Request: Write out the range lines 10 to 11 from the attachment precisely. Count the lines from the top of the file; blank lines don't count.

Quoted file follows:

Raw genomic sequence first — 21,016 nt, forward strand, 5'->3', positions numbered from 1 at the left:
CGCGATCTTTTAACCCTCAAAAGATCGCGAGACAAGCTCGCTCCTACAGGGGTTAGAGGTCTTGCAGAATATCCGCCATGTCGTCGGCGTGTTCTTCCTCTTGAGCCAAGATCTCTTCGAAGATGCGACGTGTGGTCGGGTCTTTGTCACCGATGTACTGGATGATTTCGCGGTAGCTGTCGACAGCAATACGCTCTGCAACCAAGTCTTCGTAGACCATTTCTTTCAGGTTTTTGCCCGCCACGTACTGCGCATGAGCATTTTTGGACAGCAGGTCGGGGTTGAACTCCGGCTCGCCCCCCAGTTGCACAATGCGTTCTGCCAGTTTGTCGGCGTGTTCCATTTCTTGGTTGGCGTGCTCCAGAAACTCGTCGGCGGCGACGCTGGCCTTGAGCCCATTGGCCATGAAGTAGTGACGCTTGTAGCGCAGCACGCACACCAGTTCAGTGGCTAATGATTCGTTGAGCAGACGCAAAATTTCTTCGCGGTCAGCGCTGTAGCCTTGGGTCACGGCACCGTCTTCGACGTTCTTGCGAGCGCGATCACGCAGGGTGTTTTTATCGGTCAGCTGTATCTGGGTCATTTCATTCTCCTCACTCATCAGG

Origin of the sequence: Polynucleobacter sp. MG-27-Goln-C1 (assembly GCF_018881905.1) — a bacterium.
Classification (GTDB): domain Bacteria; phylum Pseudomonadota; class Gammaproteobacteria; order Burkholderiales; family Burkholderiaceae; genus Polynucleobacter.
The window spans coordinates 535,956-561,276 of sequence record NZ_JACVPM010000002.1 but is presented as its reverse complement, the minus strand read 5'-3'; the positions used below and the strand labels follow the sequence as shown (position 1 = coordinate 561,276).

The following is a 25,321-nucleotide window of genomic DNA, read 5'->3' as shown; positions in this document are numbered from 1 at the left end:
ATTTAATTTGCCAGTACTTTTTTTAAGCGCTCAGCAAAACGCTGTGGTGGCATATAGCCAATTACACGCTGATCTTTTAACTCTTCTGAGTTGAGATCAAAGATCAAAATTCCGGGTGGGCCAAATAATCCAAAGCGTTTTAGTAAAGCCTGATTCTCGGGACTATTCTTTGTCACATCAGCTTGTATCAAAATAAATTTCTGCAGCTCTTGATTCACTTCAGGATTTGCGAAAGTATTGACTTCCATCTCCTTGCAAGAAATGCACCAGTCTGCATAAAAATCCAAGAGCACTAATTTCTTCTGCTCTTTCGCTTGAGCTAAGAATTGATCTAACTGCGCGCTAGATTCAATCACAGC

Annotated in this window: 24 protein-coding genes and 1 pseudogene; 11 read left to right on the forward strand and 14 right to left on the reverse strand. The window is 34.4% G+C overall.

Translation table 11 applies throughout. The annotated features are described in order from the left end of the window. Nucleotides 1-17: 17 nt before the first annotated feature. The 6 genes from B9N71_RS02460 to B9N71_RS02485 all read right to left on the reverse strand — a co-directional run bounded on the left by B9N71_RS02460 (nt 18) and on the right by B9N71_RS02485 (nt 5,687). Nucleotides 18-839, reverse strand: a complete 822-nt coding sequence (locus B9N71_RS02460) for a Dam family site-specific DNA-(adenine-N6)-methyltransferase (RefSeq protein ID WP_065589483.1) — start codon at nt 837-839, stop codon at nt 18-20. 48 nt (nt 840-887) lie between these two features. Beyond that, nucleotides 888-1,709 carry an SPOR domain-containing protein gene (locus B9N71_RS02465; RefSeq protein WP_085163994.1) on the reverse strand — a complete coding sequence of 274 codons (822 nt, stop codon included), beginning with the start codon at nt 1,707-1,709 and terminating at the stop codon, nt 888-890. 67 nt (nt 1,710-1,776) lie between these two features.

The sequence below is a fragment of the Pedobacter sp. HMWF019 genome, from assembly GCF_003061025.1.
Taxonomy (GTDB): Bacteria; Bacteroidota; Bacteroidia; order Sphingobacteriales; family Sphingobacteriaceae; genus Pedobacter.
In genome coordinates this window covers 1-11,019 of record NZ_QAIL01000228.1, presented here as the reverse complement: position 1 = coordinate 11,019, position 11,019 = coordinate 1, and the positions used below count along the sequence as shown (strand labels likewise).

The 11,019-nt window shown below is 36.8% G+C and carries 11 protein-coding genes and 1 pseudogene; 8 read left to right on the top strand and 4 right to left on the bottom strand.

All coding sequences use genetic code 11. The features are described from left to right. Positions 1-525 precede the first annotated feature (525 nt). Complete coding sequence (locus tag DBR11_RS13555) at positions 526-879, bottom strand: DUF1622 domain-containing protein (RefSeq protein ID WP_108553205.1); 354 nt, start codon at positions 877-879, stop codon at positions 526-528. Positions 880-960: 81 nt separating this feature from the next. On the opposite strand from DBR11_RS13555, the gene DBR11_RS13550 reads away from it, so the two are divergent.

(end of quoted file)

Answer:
The sequence below is a fragment of the Pedobacter sp. HMWF019 genome, from assembly GCF_003061025.1.
Taxonomy (GTDB): Bacteria; Bacteroidota; Bacteroidia; order Sphingobacteriales; family Sphingobacteriaceae; genus Pedobacter.